Port Lincoln based Austar Seafood’s also have an octopus specific fishery centred in Coffin Bay. The species they catch is endemic to the region and is generally caught in its juvenile stage, using a method of set pots on a long line. The Austar Coffin Bay baby octopus is caught and killed quickly, retaining maximum flavour and texture integrity. The coffin Bay Octopus is characterised by its salty “zing” and firm bite – ideally suited to both slow cooked/ braising and hi-heat preparations.

Martin Benn of Sydney’s Sepia restaurant uses the Coffin Bay Baby Octopus in his amazing mdish of Roasted Boneless Darne of Snapper, Braised Octopus “Risotto”, Spiced Red Pepper, Parsley Root, Black Olive

Distributor Frank Theodore of DeCosti Seafood’s believe the Coffin Bay Baby octopus is the pick of the small octopus, suggesting that it’s depth of flavour and texture makes it far superior to imported product.

Tasmanian company TOP is one of the longest established octopus specific fishing businesses in Australia, having been producing fresh blanched and frozen octopus “hands” for nearly 40 years.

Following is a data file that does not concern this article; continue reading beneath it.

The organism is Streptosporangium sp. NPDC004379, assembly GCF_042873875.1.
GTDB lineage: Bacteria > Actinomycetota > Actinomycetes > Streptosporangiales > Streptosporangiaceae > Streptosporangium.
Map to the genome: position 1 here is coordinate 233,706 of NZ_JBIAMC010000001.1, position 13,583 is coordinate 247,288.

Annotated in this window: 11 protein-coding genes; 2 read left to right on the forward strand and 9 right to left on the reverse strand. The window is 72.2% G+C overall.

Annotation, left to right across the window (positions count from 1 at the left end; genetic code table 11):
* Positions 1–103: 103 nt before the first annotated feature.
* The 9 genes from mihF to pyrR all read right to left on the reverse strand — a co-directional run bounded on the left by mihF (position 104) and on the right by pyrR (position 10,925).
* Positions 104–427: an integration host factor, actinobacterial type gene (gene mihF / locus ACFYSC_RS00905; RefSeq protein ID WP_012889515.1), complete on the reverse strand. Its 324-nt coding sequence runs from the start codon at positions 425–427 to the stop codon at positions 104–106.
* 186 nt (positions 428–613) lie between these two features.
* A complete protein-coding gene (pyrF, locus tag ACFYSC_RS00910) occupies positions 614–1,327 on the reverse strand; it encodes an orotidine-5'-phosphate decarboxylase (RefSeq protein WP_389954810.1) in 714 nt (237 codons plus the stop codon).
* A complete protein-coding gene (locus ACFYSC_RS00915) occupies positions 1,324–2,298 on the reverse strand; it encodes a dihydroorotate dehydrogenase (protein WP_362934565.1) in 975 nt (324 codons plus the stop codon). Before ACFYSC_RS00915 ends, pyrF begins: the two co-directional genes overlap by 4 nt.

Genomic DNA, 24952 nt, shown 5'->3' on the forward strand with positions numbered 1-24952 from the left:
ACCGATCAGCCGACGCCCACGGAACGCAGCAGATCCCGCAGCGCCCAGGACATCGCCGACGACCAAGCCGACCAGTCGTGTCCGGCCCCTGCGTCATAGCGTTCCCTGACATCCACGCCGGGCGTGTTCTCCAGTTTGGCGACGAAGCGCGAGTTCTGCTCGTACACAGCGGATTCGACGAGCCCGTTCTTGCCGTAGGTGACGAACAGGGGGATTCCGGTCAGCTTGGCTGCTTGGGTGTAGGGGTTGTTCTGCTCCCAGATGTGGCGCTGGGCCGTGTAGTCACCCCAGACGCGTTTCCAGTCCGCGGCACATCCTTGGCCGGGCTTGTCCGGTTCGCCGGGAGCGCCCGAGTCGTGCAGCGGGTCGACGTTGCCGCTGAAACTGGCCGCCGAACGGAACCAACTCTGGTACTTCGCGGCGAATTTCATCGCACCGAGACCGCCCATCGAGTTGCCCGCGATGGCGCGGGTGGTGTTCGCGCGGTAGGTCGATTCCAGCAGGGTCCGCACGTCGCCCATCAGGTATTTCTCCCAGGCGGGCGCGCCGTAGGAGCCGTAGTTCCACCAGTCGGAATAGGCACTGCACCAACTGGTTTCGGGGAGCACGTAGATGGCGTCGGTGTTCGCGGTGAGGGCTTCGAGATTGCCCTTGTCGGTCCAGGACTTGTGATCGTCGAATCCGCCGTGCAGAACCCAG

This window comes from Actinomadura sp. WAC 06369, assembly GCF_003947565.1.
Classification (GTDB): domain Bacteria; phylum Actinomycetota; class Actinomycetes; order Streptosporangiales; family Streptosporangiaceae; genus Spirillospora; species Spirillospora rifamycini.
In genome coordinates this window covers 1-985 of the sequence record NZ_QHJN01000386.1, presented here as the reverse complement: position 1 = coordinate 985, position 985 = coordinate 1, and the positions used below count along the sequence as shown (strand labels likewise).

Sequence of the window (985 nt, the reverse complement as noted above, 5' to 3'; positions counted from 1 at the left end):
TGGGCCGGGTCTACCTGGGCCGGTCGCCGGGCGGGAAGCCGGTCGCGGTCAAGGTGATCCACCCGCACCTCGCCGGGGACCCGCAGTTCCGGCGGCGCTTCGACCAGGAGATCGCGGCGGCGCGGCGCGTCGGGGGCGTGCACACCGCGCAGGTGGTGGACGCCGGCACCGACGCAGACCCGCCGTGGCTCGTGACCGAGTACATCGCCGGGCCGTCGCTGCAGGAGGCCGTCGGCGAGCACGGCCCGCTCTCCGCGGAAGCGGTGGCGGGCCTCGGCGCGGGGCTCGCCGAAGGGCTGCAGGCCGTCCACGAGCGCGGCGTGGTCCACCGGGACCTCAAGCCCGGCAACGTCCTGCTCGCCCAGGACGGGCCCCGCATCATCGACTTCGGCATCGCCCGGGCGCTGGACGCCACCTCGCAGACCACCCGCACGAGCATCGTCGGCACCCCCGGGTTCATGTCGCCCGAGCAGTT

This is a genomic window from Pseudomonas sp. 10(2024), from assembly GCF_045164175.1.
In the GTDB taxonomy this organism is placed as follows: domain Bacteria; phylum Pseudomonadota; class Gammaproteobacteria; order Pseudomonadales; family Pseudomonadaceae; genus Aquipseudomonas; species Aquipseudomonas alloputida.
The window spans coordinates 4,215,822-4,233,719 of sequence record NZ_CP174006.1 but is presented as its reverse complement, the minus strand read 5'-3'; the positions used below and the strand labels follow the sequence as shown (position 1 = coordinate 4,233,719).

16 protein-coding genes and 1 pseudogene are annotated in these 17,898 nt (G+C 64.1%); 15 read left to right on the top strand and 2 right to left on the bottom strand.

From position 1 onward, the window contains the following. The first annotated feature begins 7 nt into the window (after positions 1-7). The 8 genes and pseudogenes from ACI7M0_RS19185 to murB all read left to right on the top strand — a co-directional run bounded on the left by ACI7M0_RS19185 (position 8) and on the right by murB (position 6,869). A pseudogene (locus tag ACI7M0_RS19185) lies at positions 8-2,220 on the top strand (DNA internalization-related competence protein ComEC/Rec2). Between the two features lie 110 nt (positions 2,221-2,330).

Michael Hardy, his wife Jan and sons, catch and process Bass Strait octopus at their factory in Stanley. Steamed, marinated or pickled, it is available at specialty shops around the country and has been a long standing favorite of the Japanese community.

One of the largest producers of trawled “baby” octopus – a by product of the Eastern King Prawn fishery, Clarence River Fisherman’s Co-op has been a regular supplier into the domestic Australian market for years. Mostly caught between January and May, the Clarence River Octopus is rarely larger than a fist and generally requires tenderizing. Often done by placing it in a concrete mixer, the octopus tentacles become tightly curled – or “flowered”.

The Clarence River octopus has unique characteristics – a mild, smooth flavours and firm texture, it is the preferred octopus of Sydney Greek chef David Tsirekas’, his signature dish of Clarence River octopus pickled in white vinegar, blended vegetable and extra virgin olive oil with garlic, lemon and oregano.

So whether you are on your way home from a big night of karaoke seeking a fortifying breakfast, or just looking to enjoy a great value, delicious seafood, think octopus – and especially the local ones – they are readily available, versatile and great value – go ahead try your hand with 8 legs, you know it makes sense.

February 2011